Enhancing Missionary Identity
Our urgent call to proclaim the Gospel at home and throughout the world
Every October, we as a Church celebrate World Mission Sunday. It is an opportunity to reflect on, and do what we can to support, the missions. I remember as a child being taught about the missions. In our Catholic school we saw photos of the missions and engaged in many projects to help the missions grow. I came to see that every prayer and cent mattered. I also listened attentively to those times when a missionary would visit the parish and preach about their ministry. Suffice to say, when I heard the word “missions” back then, my thoughts often took me to far-away, remote places of the world.
Since becoming a bishop, I have come to see that the missions are right in my backyard. I learned that the diocese in which I serve is actually considered a mission diocese and draws support from the Catholic Extension Society. What is more, not too long ago I met with a young woman from my diocese who identified herself as a “missionary.” She works with an organization that asks for a two-year commitment of service. They are assigned as a team to a college campus with the idea of working with the campus-ministry staff to proclaim the Good News. This young woman reverted to the Catholic Faith thanks to the help of some missionaries on her college campus.
What struck me about this woman was her zeal. She was so passionate about this effort and could not wait to tell me about it. It was clearly evident that she was alive in Christ. The other striking feature was that it was as if all she had was a walking stick. She had no baggage or clutter. The only thing she was holding onto was her faith in Jesus Christ. That is all that mattered.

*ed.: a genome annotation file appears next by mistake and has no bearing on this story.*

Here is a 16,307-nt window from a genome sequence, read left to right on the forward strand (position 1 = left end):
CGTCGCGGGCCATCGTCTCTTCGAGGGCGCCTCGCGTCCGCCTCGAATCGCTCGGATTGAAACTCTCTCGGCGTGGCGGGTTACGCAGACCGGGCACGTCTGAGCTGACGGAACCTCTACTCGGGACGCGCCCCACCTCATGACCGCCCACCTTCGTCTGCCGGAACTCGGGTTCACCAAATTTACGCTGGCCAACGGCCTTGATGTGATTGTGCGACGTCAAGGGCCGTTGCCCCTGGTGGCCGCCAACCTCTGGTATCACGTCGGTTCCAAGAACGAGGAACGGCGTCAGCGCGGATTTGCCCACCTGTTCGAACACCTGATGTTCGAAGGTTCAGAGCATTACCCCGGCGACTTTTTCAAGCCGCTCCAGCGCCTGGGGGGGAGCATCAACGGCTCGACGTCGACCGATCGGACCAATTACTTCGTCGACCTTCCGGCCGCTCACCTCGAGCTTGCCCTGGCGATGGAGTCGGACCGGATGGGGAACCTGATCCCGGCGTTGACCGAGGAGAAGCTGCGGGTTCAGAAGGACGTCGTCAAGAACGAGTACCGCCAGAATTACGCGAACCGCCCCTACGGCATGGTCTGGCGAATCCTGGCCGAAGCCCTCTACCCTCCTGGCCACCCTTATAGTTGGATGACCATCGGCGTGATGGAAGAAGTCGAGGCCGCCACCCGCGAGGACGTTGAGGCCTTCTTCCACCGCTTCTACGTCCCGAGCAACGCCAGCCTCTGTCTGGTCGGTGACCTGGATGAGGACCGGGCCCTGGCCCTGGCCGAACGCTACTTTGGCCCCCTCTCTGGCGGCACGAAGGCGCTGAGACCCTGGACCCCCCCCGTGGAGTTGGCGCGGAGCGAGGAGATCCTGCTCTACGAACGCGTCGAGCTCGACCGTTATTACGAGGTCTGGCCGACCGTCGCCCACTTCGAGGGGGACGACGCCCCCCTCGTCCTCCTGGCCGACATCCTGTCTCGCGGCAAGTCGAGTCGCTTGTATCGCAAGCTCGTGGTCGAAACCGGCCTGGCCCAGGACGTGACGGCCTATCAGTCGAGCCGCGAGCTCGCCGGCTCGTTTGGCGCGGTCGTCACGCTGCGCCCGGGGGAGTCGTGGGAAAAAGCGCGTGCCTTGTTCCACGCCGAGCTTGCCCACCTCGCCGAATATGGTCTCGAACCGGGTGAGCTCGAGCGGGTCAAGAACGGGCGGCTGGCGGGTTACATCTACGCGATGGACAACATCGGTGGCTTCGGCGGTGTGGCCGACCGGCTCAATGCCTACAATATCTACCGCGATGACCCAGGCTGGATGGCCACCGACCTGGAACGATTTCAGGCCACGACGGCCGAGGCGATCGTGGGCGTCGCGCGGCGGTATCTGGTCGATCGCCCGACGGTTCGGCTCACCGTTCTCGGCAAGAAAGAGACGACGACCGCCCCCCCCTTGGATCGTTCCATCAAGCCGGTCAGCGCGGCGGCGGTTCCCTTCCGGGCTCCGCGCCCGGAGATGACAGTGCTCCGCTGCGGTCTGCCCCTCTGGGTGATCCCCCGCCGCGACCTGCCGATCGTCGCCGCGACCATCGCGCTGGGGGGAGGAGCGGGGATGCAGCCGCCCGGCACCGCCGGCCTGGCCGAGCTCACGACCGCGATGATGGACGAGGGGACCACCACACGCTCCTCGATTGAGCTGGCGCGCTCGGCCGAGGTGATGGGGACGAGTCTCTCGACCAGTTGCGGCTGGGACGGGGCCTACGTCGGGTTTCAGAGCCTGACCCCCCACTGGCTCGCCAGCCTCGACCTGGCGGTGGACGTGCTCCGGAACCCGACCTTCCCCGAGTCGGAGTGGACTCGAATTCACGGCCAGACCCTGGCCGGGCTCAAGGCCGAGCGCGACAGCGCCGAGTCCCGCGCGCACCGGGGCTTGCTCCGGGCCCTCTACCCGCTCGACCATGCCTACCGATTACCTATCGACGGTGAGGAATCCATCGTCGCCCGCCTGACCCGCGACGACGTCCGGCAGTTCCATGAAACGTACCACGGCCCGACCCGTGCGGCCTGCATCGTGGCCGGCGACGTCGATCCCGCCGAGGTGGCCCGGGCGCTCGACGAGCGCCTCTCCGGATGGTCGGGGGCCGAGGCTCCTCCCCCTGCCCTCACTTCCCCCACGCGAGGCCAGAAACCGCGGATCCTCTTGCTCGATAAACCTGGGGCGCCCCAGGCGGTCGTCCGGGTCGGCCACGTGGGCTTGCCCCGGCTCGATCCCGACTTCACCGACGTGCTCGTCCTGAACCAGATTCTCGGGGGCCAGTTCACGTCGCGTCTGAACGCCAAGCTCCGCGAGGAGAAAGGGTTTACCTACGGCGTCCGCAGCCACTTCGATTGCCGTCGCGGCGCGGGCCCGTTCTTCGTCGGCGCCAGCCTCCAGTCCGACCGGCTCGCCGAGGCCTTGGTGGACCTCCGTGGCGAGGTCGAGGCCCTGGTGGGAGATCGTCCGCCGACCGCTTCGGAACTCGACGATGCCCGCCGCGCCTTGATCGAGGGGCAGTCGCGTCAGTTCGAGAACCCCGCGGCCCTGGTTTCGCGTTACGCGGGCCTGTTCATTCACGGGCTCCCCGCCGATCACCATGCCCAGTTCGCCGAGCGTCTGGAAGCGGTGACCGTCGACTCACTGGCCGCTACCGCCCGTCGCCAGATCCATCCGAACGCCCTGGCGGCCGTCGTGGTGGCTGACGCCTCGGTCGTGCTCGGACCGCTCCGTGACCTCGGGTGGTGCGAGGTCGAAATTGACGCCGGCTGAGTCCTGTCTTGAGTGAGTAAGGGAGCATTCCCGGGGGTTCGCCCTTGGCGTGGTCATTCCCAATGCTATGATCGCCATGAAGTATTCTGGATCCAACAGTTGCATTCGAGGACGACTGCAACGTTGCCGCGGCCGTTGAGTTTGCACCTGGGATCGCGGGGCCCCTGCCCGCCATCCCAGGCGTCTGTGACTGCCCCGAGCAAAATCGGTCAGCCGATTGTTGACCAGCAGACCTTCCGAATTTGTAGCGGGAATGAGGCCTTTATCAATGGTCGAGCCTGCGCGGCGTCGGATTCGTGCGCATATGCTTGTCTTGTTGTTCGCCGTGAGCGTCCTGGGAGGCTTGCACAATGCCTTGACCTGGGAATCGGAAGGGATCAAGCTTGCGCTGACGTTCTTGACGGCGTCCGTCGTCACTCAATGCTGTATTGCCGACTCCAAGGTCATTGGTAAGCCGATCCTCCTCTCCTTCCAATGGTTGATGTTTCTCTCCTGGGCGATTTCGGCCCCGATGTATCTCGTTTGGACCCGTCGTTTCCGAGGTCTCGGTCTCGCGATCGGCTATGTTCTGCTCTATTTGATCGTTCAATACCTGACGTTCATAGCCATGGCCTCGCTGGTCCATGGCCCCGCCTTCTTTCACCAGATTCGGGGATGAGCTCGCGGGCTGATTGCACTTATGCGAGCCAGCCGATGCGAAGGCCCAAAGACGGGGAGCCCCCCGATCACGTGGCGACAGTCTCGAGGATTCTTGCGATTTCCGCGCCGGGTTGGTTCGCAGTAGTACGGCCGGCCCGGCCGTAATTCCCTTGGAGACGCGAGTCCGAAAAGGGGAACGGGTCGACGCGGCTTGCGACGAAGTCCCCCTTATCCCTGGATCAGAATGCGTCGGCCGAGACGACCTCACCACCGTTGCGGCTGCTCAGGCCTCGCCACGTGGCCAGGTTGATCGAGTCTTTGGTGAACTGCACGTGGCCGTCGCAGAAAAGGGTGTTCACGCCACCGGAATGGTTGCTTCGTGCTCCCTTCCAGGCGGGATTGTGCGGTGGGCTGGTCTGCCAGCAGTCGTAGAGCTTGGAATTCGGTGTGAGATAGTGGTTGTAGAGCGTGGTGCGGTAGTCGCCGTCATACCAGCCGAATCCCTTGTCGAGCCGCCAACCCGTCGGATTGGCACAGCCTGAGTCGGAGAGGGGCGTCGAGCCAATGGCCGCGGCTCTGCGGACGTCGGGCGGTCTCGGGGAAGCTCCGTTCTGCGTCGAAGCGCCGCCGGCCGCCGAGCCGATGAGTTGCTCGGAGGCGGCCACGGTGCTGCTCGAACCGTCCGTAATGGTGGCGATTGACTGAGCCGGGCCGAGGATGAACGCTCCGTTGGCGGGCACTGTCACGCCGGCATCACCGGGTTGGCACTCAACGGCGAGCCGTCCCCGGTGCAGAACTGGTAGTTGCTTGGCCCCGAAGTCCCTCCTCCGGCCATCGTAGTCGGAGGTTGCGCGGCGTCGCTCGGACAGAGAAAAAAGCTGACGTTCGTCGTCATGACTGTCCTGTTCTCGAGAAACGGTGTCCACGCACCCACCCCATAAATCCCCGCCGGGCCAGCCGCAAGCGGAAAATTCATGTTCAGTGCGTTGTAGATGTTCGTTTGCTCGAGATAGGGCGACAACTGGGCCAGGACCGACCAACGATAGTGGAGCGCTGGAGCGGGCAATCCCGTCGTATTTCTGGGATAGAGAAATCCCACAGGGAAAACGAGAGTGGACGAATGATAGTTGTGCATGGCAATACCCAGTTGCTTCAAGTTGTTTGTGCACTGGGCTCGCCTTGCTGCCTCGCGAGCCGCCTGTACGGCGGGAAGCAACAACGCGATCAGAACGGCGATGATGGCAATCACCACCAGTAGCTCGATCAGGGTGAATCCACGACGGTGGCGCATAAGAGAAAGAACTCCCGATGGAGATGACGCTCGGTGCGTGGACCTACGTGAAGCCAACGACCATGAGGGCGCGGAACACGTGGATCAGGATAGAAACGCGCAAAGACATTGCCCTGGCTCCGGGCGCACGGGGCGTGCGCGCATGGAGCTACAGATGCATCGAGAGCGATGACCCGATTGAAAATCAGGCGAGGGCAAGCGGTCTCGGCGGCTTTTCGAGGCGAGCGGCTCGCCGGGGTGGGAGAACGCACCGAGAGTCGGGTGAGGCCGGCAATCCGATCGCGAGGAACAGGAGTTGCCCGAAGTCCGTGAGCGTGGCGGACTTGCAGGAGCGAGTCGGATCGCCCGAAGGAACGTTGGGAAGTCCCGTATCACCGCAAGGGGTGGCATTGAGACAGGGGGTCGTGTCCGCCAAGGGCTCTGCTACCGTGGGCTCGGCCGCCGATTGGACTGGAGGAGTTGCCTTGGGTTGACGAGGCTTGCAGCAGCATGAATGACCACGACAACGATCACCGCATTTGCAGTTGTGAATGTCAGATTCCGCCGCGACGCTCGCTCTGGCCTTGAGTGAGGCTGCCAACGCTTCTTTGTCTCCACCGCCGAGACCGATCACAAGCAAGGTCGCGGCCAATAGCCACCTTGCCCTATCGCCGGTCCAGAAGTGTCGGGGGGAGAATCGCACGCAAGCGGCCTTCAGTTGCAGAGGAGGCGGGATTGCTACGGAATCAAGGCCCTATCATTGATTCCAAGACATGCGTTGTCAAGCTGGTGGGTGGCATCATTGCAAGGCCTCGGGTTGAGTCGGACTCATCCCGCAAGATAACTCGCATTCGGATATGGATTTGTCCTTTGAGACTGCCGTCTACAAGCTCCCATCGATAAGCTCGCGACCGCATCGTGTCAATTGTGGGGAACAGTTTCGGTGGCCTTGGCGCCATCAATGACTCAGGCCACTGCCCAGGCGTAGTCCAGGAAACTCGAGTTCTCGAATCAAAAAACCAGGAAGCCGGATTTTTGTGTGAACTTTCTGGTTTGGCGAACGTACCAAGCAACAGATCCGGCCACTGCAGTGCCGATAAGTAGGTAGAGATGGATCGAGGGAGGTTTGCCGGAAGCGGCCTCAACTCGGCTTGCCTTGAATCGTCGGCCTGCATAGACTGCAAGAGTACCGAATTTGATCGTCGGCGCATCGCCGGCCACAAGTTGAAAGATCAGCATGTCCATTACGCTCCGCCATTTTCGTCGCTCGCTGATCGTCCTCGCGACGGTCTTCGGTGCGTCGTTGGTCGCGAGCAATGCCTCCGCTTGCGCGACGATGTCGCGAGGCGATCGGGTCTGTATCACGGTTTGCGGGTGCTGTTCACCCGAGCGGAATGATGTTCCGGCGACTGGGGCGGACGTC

When we step back to look at our current milieu, I think the argument could be made that we all live in mission lands. People are starving for the Faith. There is an urgency to proclaim the Gospel and introduce people to a personal encounter with Jesus Christ.
Pope Francis has awakened the Church to our responsibility to be missionary disciples. In “The Joy of the Gospel,” he writes, “I dream of a ‘missionary option,’ that is, a missionary impulse capable of transforming everything, so that the Church’s customs, ways of doing things, times and schedules, language and structures can be suitably channeled for the evangelization of today’s world rather than for her self-preservation” (No. 27). Pope Francis even references St. John Paul who said to the bishops in Oceania, “All renewal in the Church must have mission as its goal if it is not to fall prey to a kind of ecclesial introversion” (ibid).
The annual observance of World Mission Sunday is an opportunity for a healthy examination. How “missionary” are we as priests? What can we do to be more authentic “missionaries”? Perhaps we can reset our pastoral focus and become more intentional about the commandment of Jesus to go and make disciples (cf. Mt 28:19-20).
A key part of this effort is, of course, passion and joy. The Holy Father reminds us that, like the disciples, we need to exude joy. He writes, “Consequently, an evangelizer must never look like someone who has just come back from a funeral!” (No. 10). What do our faces say as we engage in ministry? Do they reveal the joy of the Gospel?
Another tactic to improve our missionary sense is to look at our preaching. Pope Francis states, “A renewal of preaching can offer believers, as well as the lukewarm and the nonpracticing, new joy in the faith and fruitfulness in the work of evangelization” (No. 11). Mission and preaching are inextricably linked. Some of the best missionaries are the most compelling preachers. Perhaps we can resolve to pray more and prepare more diligently in our preaching, envisioning ourselves more as missionaries than ever before.
A final way we can enhance our missionary identity is to simply de-clutter our lives. Perhaps we can divest ourselves of some of the stuff that fills our lives and trust more in God. True missionaries typically have so little, but they are usually so joyful. The mission lands, which are right in our backyard, await each one of us. Let us go forth to proclaim the Gospel of Joy!
BISHOP DAVID J. BONNAR, editor of The Priest, is bishop of the Diocese of Youngstown.